Black-Widowed woman

Black-Widowed woman

The term "unmotivated" isn't in Victoria's vernacular. She wasn't "unmotivated" when she hoisted the Women's Championship into the air on two occasions, and she wasn't "unmotivated" when she opened her latest business venture, Black Widow Customs, in Louisville, Ky.

But her journey into becoming one of the most respected — and feared — Divas in WWE has a little bit of a different ring to it. If her path had been etched out at a slightly different angle, her life, now consisting of dominating her foes with the Widow's Peak, may have been about helping children as a pediatrician.

"The first college I went to was Riverside Community College. Then I transferred to a private college, Loma Linda University," Victoria explained of her bio-med college education. "I never came from that type of private school setting … I wasn't really sure what I was getting myself into."

Loma Linda was tailored to pre-med, and after only her second year, she was working on cadavers. But still, the fit wasn't quite right, and after discussing it with her dad, Victoria headed to UCLA. It was also around this time she started working at the Inland Eye and Tissue Bank, in Redlands, Calif., where she removed corneas, heart valves, bones and tissue, everything needed for transplantation.

But working there also gave Victoria a different outlook on life. She was dealing with two things: Life and Death. On the one hand, the job itself was rewarding. On the other hand, she was dealing with some of the major causes of death; heart disease and weight, among others, on a daily basis. And now, she was going to take her health more seriously.

"I guess I just handle death differently than most people. I got addicted to working out and became a fanatic with myself. That's when I started to become a professional fitness competitor."

In 1997 she won ESPN's Fitness America series, and continued competing. Soon after, while at the gym, she met a former WWE Superstar, who put the idea of sports-entertainment in the back of her mind. Victoria knew with her gymnastics and cheerleading background, she would be a natural. She sent in a video package to WWE, and received a call requesting a meeting.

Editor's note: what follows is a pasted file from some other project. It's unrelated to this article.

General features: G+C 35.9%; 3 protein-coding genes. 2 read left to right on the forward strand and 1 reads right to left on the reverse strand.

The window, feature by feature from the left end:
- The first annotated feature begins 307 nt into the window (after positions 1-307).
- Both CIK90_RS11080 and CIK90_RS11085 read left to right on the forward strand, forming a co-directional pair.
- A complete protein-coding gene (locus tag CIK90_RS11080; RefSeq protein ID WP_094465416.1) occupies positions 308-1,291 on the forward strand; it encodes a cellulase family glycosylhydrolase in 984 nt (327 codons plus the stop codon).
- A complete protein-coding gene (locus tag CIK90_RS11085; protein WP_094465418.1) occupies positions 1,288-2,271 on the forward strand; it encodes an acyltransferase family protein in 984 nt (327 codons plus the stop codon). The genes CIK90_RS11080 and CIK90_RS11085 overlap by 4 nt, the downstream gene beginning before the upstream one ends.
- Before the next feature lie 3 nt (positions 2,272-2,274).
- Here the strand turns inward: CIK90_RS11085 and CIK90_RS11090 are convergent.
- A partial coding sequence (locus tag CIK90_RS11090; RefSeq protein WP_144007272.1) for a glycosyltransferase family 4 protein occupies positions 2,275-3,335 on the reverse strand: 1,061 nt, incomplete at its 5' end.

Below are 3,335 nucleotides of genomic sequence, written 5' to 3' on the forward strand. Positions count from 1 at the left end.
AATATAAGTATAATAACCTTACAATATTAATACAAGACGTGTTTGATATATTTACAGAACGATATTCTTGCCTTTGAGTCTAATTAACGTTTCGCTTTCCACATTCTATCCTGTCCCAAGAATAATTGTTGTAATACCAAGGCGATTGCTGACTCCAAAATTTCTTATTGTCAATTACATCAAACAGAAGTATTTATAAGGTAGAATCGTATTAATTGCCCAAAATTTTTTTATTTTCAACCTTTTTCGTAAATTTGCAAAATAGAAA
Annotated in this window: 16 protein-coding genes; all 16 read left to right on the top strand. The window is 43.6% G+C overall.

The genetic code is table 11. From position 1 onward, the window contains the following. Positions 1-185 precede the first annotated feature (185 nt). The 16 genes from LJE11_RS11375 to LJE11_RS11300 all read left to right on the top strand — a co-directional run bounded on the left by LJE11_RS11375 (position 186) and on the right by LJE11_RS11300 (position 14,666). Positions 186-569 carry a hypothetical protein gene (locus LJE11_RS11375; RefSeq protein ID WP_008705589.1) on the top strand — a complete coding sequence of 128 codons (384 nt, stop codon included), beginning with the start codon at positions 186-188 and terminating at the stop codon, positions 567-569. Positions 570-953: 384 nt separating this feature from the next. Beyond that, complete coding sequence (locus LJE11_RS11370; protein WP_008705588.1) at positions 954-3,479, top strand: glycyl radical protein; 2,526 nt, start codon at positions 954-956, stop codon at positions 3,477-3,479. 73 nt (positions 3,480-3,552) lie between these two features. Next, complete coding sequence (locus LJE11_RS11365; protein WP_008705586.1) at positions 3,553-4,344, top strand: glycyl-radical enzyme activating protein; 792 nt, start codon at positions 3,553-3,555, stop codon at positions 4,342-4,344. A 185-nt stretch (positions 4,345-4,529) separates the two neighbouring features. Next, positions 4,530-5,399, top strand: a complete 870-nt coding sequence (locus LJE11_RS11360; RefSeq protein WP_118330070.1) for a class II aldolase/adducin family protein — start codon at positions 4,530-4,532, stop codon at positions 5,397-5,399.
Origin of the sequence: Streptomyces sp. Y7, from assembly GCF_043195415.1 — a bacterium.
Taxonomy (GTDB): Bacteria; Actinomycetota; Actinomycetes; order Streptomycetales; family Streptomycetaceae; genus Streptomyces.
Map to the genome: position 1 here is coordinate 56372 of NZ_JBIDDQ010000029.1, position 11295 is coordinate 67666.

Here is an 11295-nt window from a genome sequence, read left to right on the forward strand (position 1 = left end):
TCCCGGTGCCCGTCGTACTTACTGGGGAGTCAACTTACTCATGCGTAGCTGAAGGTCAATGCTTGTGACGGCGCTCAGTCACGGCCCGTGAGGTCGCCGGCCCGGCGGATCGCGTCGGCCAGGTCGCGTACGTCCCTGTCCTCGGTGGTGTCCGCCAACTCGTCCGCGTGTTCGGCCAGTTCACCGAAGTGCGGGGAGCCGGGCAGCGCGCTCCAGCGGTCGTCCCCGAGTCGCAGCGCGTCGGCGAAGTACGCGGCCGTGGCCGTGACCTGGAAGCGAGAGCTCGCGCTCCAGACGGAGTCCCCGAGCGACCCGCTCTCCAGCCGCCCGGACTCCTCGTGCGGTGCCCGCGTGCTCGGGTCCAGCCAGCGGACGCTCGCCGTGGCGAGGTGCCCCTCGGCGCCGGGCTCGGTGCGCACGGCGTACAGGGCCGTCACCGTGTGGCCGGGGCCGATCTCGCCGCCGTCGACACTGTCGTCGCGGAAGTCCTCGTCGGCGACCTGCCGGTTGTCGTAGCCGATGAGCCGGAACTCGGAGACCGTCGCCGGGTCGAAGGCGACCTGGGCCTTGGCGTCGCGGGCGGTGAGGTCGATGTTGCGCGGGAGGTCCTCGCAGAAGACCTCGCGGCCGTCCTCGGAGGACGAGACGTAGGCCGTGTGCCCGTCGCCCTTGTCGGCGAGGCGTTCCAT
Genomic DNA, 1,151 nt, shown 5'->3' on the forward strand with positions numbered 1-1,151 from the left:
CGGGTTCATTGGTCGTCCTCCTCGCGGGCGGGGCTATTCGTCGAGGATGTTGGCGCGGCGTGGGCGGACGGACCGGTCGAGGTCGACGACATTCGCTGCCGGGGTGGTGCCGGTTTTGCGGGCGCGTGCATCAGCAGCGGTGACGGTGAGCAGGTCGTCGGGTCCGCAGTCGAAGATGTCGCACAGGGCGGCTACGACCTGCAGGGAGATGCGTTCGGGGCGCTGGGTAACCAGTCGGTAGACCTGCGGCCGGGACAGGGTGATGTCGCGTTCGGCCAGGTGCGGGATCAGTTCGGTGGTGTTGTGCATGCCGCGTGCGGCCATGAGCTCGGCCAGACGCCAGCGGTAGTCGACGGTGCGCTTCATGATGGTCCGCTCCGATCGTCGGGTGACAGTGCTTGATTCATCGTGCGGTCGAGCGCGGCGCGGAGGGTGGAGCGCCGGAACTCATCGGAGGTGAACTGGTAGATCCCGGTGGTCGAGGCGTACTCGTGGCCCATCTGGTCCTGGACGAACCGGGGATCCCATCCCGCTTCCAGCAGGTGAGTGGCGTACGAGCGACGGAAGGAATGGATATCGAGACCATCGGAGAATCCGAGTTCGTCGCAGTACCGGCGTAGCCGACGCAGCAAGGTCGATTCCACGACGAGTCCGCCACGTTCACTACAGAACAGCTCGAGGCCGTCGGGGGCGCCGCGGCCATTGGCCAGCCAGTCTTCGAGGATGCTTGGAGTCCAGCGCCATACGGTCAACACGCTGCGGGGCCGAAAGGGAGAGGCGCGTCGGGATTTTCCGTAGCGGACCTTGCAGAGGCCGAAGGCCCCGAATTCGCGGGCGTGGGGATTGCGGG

"I really thought I could do some of the same moves as the men in the ring. I thought I was invincible, that nothing could damage me," Victoria said with a grin. "I searched for a wrestling school on the Internet and drove an hour and a half. I had 20 days to learn how to wrestle," she continued. "There were people that didn't have faith in me … a lot of people didn't. That just made me push harder."

Now, after two stints as Women's Champion, her training is still paying off. Known for her athletic and powerful style, Divas across WWE have fallen victim to the Widow's Peak — some believe it's one of the most devastating finishing moves of any Diva ... ever.

But Victoria's family always believed in her. Her father is Puerto Rican and her mom was born in Korea but raised in Japan. However, Victoria is not Korean. The self-proclaimed "big time tomboy," also had three older brothers watching out for her. 

"My mom is Tatar. The people of that area were gypsies from northern Mongolia and moved from place to place. I describe myself as Turkish, because it's easily understood," Victoria said about her heritage.

And life in the ring has afforded Victoria the opportunity to bring her mom back to Japan, a dream of hers.

"My mom was in Japan until she met my dad in the service, and he brought her to New Jersey. When I took her back to Japan, my mom was able to visit an area she grew up in, which isn't really there anymore. It was cool because she became my translator."

Now on her plate is the Diva's newest venture: Black Widow Customs in Louisville. But the car shop is not just another business opportunity, it's a real passion for Victoria. At the end of May, she entered her Black Widow Customs 2006 Chrysler 300C Hemi into the YouTube Chrysler 300 Spin It Your Way online contest. The perfectly-modded machine took home the big win — and a trip to the L.A. Auto Show in November.

"I did a really awesome job designing that sucker," Victoria said with a laugh. "Business is really booming, and we are making a name for ourselves. People can bring anything in and we can make their car a dream come true."

Victoria isn't lying, either. The Diva's first car, a Dodge Colt from her oldest brother, ignited her interest in customizing cars. Victoria took it down to Tijuana and had it all pimped out, with the interior painted white. Her hometown, San Bernardino, Calif., a primarily latino community referred to it as the "gringo-mobile."

"Everything I do is in a man's world, and has prepared me to be in WWE. I get paid to beat up people for a living … and I do such a great job."

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